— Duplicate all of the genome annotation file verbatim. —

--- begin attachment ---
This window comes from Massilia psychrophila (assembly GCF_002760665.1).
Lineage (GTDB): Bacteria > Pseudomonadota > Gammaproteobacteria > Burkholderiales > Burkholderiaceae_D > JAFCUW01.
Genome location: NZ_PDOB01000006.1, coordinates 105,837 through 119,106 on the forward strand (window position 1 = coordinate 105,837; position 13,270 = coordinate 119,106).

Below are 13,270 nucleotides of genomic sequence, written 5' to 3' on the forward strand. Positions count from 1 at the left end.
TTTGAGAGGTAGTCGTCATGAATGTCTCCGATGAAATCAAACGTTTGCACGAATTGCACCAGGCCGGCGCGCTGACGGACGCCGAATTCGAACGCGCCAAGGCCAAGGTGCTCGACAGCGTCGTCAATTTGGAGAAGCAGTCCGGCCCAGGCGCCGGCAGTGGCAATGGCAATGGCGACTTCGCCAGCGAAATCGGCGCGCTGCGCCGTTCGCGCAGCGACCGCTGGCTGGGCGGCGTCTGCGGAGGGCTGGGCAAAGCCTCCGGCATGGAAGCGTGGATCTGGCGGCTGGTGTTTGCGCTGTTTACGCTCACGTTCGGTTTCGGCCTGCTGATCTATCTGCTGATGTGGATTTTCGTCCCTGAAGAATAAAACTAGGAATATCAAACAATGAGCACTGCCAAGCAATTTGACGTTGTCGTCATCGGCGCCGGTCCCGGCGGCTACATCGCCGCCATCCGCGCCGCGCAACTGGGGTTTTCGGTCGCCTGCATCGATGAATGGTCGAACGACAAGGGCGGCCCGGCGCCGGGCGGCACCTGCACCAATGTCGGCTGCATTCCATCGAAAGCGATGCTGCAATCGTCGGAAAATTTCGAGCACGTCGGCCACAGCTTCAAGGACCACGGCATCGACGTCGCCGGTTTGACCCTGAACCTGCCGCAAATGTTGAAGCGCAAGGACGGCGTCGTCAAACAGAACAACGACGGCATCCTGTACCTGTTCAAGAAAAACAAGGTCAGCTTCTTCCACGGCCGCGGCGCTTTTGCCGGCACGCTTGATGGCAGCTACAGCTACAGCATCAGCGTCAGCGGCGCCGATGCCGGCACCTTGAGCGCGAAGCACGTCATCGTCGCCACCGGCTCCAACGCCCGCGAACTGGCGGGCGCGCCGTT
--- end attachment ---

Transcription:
This window comes from Massilia psychrophila (assembly GCF_002760665.1).
Lineage (GTDB): Bacteria > Pseudomonadota > Gammaproteobacteria > Burkholderiales > Burkholderiaceae_D > JAFCUW01.
Genome location: NZ_PDOB01000006.1, coordinates 105,837 through 119,106 on the forward strand (window position 1 = coordinate 105,837; position 13,270 = coordinate 119,106).

Below are 13,270 nucleotides of genomic sequence, written 5' to 3' on the forward strand. Positions count from 1 at the left end.
TTTGAGAGGTAGTCGTCATGAATGTCTCCGATGAAATCAAACGTTTGCACGAATTGCACCAGGCCGGCGCGCTGACGGACGCCGAATTCGAACGCGCCAAGGCCAAGGTGCTCGACAGCGTCGTCAATTTGGAGAAGCAGTCCGGCCCAGGCGCCGGCAGTGGCAATGGCAATGGCGACTTCGCCAGCGAAATCGGCGCGCTGCGCCGTTCGCGCAGCGACCGCTGGCTGGGCGGCGTCTGCGGAGGGCTGGGCAAAGCCTCCGGCATGGAAGCGTGGATCTGGCGGCTGGTGTTTGCGCTGTTTACGCTCACGTTCGGTTTCGGCCTGCTGATCTATCTGCTGATGTGGATTTTCGTCCCTGAAGAATAAAACTAGGAATATCAAACAATGAGCACTGCCAAGCAATTTGACGTTGTCGTCATCGGCGCCGGTCCCGGCGGCTACATCGCCGCCATCCGCGCCGCGCAACTGGGGTTTTCGGTCGCCTGCATCGATGAATGGTCGAACGACAAGGGCGGCCCGGCGCCGGGCGGCACCTGCACCAATGTCGGCTGCATTCCATCGAAAGCGATGCTGCAATCGTCGGAAAATTTCGAGCACGTCGGCCACAGCTTCAAGGACCACGGCATCGACGTCGCCGGTTTGACCCTGAACCTGCCGCAAATGTTGAAGCGCAAGGACGGCGTCGTCAAACAGAACAACGACGGCATCCTGTACCTGTTCAAGAAAAACAAGGTCAGCTTCTTCCACGGCCGCGGCGCTTTTGCCGGCACGCTTGATGGCAGCTACAGCTACAGCATCAGCGTCAGCGGCGCCGATGCCGGCACCTTGAGCGCGAAGCACGTCATCGTCGCCACCGGCTCCAACGCCCGCGAACTGGCGGGCGCGCCGTT